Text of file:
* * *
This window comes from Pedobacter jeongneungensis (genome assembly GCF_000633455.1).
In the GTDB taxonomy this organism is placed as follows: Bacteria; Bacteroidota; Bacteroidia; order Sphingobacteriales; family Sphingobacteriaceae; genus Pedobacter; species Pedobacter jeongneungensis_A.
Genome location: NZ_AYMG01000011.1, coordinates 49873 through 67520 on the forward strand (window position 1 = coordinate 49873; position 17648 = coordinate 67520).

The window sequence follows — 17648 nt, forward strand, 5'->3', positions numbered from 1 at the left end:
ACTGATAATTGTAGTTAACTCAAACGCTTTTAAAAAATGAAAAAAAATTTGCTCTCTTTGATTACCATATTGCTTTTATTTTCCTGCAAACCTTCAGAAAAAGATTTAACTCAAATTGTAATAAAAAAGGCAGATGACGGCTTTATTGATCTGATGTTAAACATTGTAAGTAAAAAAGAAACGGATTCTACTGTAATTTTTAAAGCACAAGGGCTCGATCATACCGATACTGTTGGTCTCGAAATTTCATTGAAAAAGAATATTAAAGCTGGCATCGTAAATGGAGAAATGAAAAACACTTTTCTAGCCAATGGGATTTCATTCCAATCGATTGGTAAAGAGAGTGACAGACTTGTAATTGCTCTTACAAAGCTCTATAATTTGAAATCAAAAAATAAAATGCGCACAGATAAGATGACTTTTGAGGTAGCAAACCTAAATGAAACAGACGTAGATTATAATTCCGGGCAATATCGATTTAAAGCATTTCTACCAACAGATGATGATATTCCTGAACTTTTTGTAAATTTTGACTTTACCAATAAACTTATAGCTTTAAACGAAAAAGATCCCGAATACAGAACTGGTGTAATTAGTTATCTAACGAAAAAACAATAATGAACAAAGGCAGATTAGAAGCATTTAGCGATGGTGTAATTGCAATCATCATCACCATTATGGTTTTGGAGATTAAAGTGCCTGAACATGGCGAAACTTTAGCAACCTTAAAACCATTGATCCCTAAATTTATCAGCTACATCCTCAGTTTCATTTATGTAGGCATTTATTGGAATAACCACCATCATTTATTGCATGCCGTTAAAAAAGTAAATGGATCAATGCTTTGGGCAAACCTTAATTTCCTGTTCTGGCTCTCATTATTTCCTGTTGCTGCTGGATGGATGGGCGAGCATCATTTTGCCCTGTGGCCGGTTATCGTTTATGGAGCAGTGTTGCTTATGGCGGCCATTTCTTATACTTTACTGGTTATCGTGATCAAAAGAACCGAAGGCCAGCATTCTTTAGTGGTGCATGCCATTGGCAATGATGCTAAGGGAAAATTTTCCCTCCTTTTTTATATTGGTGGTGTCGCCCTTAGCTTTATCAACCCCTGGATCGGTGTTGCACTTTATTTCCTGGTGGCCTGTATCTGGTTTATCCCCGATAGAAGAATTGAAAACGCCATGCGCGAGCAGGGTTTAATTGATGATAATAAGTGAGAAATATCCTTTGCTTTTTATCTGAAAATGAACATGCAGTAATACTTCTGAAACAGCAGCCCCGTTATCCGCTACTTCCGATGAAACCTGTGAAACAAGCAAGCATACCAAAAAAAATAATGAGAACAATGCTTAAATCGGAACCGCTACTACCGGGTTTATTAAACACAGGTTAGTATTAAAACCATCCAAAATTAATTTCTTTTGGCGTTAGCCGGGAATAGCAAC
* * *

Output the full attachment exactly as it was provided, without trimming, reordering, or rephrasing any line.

This window comes from Pedobacter jeongneungensis (genome assembly GCF_000633455.1).
In the GTDB taxonomy this organism is placed as follows: Bacteria; Bacteroidota; Bacteroidia; order Sphingobacteriales; family Sphingobacteriaceae; genus Pedobacter; species Pedobacter jeongneungensis_A.
Genome location: NZ_AYMG01000011.1, coordinates 49873 through 67520 on the forward strand (window position 1 = coordinate 49873; position 17648 = coordinate 67520).

The window sequence follows — 17648 nt, forward strand, 5'->3', positions numbered from 1 at the left end:
ACTGATAATTGTAGTTAACTCAAACGCTTTTAAAAAATGAAAAAAAATTTGCTCTCTTTGATTACCATATTGCTTTTATTTTCCTGCAAACCTTCAGAAAAAGATTTAACTCAAATTGTAATAAAAAAGGCAGATGACGGCTTTATTGATCTGATGTTAAACATTGTAAGTAAAAAAGAAACGGATTCTACTGTAATTTTTAAAGCACAAGGGCTCGATCATACCGATACTGTTGGTCTCGAAATTTCATTGAAAAAGAATATTAAAGCTGGCATCGTAAATGGAGAAATGAAAAACACTTTTCTAGCCAATGGGATTTCATTCCAATCGATTGGTAAAGAGAGTGACAGACTTGTAATTGCTCTTACAAAGCTCTATAATTTGAAATCAAAAAATAAAATGCGCACAGATAAGATGACTTTTGAGGTAGCAAACCTAAATGAAACAGACGTAGATTATAATTCCGGGCAATATCGATTTAAAGCATTTCTACCAACAGATGATGATATTCCTGAACTTTTTGTAAATTTTGACTTTACCAATAAACTTATAGCTTTAAACGAAAAAGATCCCGAATACAGAACTGGTGTAATTAGTTATCTAACGAAAAAACAATAATGAACAAAGGCAGATTAGAAGCATTTAGCGATGGTGTAATTGCAATCATCATCACCATTATGGTTTTGGAGATTAAAGTGCCTGAACATGGCGAAACTTTAGCAACCTTAAAACCATTGATCCCTAAATTTATCAGCTACATCCTCAGTTTCATTTATGTAGGCATTTATTGGAATAACCACCATCATTTATTGCATGCCGTTAAAAAAGTAAATGGATCAATGCTTTGGGCAAACCTTAATTTCCTGTTCTGGCTCTCATTATTTCCTGTTGCTGCTGGATGGATGGGCGAGCATCATTTTGCCCTGTGGCCGGTTATCGTTTATGGAGCAGTGTTGCTTATGGCGGCCATTTCTTATACTTTACTGGTTATCGTGATCAAAAGAACCGAAGGCCAGCATTCTTTAGTGGTGCATGCCATTGGCAATGATGCTAAGGGAAAATTTTCCCTCCTTTTTTATATTGGTGGTGTCGCCCTTAGCTTTATCAACCCCTGGATCGGTGTTGCACTTTATTTCCTGGTGGCCTGTATCTGGTTTATCCCCGATAGAAGAATTGAAAACGCCATGCGCGAGCAGGGTTTAATTGATGATAATAAGTGAGAAATATCCTTTGCTTTTTATCTGAAAATGAACATGCAGTAATACTTCTGAAACAGCAGCCCCGTTATCCGCTACTTCCGATGAAACCTGTGAAACAAGCAAGCATACCAAAAAAAATAATGAGAACAATGCTTAAATCGGAACCGCTACTACCGGGTTTATTAAACACAGGTTAGTATTAAAACCATCCAAAATTAATTTCTTTTGGCGTTAGCCGGGAATAGCAAC